DAVID GREENE, HOST:
Before the release of "Black Panther," the director Ryan Coogler told us in an interview that he was feeling pretty nervous.
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RYAN COOGLER: Honestly, I got the same worries that I have whenever I make a movie. Will it work? You know, will it connect with audiences?
STEVE INSKEEP, HOST:
Now we know the answer. Yes, it did connect. Early box office projections show that by the end of today, "Black Panther" will have grossed about $387 million worldwide.
GREENE: It was the best U.S. opening ever for a film in February. "Black Panther" is also now ranked in the top five domestic opening weekends of all time. And that's not even beginning to talk about "Black Panther's" cultural impact. Fans were dressed up as characters from the movie's fictional African kingdom of Wakanda.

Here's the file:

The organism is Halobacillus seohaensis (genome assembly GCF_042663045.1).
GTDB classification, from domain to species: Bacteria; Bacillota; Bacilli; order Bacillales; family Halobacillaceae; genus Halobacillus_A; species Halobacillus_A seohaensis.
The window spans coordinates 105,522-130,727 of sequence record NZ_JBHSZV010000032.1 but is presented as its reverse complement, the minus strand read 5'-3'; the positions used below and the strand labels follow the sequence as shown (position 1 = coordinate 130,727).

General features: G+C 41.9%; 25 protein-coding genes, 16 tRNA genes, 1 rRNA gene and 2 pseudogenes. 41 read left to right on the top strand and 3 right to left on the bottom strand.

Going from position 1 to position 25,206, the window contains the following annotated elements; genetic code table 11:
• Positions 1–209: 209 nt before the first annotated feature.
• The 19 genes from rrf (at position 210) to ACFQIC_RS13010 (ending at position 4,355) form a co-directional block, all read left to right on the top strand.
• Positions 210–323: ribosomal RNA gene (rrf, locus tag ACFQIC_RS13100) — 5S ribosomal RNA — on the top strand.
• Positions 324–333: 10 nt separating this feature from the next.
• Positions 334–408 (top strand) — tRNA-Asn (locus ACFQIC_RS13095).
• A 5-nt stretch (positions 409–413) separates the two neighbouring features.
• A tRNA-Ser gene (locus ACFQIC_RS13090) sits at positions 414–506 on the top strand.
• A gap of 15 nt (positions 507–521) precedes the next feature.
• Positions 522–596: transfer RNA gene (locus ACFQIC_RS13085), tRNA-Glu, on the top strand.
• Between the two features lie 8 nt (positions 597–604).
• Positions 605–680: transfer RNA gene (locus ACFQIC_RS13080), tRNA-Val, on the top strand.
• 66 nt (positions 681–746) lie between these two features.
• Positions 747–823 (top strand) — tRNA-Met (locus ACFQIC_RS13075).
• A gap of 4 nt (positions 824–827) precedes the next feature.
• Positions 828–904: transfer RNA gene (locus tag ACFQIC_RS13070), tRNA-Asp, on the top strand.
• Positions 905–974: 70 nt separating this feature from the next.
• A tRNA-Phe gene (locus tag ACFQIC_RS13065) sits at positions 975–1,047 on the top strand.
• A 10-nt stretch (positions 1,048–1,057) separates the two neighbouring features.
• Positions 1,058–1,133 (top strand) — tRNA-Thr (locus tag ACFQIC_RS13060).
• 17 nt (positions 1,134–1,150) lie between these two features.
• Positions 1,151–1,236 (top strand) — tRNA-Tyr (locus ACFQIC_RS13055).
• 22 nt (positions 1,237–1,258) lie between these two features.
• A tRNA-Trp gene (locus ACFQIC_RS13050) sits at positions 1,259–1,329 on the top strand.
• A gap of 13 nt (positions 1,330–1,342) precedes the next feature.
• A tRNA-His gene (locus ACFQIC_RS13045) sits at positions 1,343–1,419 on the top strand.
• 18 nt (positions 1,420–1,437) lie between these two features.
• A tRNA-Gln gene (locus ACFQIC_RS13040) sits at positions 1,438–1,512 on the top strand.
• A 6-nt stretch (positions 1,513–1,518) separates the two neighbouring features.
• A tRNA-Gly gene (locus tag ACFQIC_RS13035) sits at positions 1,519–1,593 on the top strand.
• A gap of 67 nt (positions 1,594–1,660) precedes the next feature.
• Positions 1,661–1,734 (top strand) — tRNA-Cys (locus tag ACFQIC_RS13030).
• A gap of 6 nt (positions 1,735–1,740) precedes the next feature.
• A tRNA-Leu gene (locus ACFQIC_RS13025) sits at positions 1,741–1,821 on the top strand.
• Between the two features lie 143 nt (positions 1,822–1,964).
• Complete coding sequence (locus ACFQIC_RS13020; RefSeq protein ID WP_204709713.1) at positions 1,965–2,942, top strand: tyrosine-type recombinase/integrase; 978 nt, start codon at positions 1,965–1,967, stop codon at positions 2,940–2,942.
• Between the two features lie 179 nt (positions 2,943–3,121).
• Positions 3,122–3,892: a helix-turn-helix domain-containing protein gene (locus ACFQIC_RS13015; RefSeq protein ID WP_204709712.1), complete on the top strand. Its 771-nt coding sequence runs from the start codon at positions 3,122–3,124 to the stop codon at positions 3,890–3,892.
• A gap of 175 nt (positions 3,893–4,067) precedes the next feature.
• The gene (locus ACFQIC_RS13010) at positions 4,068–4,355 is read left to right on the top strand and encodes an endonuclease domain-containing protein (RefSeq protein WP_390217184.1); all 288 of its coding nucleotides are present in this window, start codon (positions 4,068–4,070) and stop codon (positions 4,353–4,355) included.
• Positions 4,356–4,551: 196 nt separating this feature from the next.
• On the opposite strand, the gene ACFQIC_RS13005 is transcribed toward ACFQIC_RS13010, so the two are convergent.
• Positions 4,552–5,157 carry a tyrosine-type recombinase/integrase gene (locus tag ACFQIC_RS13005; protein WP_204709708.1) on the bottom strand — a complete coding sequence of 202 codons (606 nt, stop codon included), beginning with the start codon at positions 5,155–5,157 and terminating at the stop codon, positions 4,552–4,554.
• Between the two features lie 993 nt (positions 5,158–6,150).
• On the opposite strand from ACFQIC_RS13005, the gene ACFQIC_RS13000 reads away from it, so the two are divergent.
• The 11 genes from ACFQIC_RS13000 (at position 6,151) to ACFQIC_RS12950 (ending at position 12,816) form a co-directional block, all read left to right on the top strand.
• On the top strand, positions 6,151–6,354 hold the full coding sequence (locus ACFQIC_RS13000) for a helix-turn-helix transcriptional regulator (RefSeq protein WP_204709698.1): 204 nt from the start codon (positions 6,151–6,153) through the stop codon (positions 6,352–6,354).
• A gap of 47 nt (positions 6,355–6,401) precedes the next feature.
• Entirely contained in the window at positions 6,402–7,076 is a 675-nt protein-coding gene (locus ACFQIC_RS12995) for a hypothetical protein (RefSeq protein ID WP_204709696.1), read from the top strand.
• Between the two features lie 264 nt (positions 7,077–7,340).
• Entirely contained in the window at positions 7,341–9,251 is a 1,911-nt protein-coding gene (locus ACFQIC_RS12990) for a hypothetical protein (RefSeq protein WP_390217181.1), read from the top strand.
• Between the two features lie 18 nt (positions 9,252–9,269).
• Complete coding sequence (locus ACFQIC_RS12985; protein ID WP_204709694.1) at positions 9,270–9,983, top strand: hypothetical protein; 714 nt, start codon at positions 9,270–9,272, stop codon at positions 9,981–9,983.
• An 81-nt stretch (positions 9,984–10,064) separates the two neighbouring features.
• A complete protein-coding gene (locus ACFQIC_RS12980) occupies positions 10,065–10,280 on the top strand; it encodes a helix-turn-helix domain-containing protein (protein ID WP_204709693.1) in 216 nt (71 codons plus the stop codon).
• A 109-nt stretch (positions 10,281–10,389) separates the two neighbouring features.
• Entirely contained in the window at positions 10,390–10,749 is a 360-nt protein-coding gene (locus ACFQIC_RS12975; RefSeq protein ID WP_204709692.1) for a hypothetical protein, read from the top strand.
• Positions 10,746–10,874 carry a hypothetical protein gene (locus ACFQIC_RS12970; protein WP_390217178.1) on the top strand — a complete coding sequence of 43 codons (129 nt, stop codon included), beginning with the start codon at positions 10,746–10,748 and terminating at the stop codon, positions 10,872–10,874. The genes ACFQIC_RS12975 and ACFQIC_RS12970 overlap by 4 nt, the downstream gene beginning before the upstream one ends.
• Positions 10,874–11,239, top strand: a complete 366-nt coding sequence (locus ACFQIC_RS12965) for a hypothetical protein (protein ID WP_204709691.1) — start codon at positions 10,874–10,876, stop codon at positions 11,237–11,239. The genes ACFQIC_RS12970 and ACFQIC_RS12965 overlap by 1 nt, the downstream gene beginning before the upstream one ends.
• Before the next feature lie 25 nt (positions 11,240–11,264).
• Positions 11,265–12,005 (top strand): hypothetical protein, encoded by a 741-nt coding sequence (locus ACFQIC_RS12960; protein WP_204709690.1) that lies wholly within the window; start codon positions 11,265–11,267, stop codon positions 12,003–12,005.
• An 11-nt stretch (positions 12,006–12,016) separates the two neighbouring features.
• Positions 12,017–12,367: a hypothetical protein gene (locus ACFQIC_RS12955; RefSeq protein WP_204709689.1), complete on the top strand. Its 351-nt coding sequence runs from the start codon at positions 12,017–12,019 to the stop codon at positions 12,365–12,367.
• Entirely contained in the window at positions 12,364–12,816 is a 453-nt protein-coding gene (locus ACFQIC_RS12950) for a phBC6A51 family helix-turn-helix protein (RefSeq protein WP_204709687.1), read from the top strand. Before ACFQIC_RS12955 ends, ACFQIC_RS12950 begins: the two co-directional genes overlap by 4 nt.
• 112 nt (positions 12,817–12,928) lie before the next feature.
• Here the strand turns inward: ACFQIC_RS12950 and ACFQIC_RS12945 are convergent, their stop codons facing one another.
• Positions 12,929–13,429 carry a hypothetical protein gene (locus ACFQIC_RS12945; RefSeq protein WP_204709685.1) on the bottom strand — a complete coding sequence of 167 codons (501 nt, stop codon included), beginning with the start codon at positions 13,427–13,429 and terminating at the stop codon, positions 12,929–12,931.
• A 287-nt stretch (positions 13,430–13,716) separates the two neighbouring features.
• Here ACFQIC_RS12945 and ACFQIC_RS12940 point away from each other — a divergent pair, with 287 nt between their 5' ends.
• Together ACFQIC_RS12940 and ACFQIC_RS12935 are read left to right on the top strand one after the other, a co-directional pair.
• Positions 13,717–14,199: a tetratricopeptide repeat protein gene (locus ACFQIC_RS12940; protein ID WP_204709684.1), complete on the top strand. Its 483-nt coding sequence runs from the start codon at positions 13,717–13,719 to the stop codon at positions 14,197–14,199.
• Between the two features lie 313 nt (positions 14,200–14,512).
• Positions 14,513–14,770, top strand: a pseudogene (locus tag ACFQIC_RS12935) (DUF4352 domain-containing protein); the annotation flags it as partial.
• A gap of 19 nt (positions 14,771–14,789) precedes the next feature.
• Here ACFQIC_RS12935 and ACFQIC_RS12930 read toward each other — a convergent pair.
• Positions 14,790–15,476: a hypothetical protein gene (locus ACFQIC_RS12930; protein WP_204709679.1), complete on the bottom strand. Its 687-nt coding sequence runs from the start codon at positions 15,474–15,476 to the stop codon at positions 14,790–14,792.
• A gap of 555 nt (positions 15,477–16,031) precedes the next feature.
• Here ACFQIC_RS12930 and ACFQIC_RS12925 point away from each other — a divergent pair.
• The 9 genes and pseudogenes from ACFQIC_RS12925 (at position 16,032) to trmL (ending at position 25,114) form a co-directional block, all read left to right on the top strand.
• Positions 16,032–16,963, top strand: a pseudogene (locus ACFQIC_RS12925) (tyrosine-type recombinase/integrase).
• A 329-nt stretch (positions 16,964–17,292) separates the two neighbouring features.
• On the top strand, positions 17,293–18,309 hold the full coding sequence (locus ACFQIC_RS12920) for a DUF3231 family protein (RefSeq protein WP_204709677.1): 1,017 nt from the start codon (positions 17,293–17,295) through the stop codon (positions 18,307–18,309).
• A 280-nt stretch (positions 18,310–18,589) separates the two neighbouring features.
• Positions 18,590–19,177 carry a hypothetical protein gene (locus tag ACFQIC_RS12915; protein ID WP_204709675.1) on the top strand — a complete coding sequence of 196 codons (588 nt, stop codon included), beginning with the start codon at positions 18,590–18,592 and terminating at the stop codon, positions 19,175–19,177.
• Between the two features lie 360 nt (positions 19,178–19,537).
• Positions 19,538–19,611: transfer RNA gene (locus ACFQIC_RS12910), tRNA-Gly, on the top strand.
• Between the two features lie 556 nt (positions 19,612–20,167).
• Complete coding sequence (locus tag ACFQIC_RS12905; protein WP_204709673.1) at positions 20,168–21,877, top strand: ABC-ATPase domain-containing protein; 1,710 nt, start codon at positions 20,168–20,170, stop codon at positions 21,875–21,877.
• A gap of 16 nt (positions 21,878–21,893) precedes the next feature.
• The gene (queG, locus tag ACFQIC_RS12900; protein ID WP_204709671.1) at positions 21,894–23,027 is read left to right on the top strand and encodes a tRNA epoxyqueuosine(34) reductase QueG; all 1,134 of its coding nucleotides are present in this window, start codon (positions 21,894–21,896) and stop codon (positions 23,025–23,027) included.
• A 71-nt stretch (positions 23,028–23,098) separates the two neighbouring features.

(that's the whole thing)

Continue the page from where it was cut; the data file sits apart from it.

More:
INSKEEP: I was in a restaurant over the weekend, and the drinks had all been renamed after "Black Panther."
GREENE: "Black Panther" was everywhere over the weekend.
INSKEEP: Yeah. One of the movies stars, Lupita Nyong'o, said this was an opportunity to celebrate different cultures not often seen in action films.
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LUPITA NYONG'O: This is an opportunity to celebrate the cultures that we have, really embrace them and put them out there for others to see and get curious about and embrace as well.
INSKEEP: So Wakanda is fictional, but the impact of "Black Panther" is very real.
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